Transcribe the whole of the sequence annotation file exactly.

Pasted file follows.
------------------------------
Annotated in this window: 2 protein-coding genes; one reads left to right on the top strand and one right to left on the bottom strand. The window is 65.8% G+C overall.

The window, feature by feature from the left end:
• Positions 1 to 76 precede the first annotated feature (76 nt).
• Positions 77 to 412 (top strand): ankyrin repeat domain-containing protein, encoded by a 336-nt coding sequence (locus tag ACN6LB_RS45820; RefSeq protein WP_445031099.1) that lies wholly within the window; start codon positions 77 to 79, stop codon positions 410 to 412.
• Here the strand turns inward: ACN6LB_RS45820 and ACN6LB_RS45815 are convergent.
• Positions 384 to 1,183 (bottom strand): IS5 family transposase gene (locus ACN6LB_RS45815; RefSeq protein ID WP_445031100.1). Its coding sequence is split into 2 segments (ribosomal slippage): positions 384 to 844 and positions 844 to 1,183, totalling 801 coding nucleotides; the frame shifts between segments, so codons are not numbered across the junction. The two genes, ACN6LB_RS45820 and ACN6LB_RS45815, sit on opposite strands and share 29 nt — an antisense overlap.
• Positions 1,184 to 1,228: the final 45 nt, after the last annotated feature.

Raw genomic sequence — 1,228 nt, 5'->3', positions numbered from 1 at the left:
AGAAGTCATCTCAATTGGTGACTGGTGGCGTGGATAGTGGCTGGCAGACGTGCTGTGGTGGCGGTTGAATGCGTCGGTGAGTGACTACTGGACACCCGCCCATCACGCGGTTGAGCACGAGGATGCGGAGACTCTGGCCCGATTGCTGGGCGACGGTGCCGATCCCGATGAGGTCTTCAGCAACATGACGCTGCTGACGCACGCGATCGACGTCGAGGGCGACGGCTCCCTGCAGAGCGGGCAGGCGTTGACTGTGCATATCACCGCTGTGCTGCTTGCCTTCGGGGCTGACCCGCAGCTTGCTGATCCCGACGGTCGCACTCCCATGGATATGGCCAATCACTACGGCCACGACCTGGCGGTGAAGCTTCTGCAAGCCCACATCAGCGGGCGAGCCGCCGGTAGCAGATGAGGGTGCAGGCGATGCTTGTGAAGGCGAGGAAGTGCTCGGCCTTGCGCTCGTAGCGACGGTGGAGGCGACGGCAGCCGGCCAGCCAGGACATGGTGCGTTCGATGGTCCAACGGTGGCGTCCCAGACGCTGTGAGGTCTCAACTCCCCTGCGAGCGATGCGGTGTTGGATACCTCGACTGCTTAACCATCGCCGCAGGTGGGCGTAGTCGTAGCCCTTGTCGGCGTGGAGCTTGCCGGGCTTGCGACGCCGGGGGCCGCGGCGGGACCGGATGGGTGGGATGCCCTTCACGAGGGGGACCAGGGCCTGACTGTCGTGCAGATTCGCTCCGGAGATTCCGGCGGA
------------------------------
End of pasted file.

Annotated in this window: 2 protein-coding genes; one reads left to right on the top strand and one right to left on the bottom strand. The window is 65.8% G+C overall.

The window, feature by feature from the left end:
• Positions 1 to 76 precede the first annotated feature (76 nt).
• Positions 77 to 412 (top strand): ankyrin repeat domain-containing protein, encoded by a 336-nt coding sequence (locus tag ACN6LB_RS45820; RefSeq protein WP_445031099.1) that lies wholly within the window; start codon positions 77 to 79, stop codon positions 410 to 412.
• Here the strand turns inward: ACN6LB_RS45820 and ACN6LB_RS45815 are convergent.
• Positions 384 to 1,183 (bottom strand): IS5 family transposase gene (locus ACN6LB_RS45815; RefSeq protein ID WP_445031100.1). Its coding sequence is split into 2 segments (ribosomal slippage): positions 384 to 844 and positions 844 to 1,183, totalling 801 coding nucleotides; the frame shifts between segments, so codons are not numbered across the junction. The two genes, ACN6LB_RS45820 and ACN6LB_RS45815, sit on opposite strands and share 29 nt — an antisense overlap.
• Positions 1,184 to 1,228: the final 45 nt, after the last annotated feature.

Raw genomic sequence — 1,228 nt, 5'->3', positions numbered from 1 at the left:
AGAAGTCATCTCAATTGGTGACTGGTGGCGTGGATAGTGGCTGGCAGACGTGCTGTGGTGGCGGTTGAATGCGTCGGTGAGTGACTACTGGACACCCGCCCATCACGCGGTTGAGCACGAGGATGCGGAGACTCTGGCCCGATTGCTGGGCGACGGTGCCGATCCCGATGAGGTCTTCAGCAACATGACGCTGCTGACGCACGCGATCGACGTCGAGGGCGACGGCTCCCTGCAGAGCGGGCAGGCGTTGACTGTGCATATCACCGCTGTGCTGCTTGCCTTCGGGGCTGACCCGCAGCTTGCTGATCCCGACGGTCGCACTCCCATGGATATGGCCAATCACTACGGCCACGACCTGGCGGTGAAGCTTCTGCAAGCCCACATCAGCGGGCGAGCCGCCGGTAGCAGATGAGGGTGCAGGCGATGCTTGTGAAGGCGAGGAAGTGCTCGGCCTTGCGCTCGTAGCGACGGTGGAGGCGACGGCAGCCGGCCAGCCAGGACATGGTGCGTTCGATGGTCCAACGGTGGCGTCCCAGACGCTGTGAGGTCTCAACTCCCCTGCGAGCGATGCGGTGTTGGATACCTCGACTGCTTAACCATCGCCGCAGGTGGGCGTAGTCGTAGCCCTTGTCGGCGTGGAGCTTGCCGGGCTTGCGACGCCGGGGGCCGCGGCGGGACCGGATGGGTGGGATGCCCTTCACGAGGGGGACCAGGGCCTGACTGTCGTGCAGATTCGCTCCGGAGATTCCGGCGGA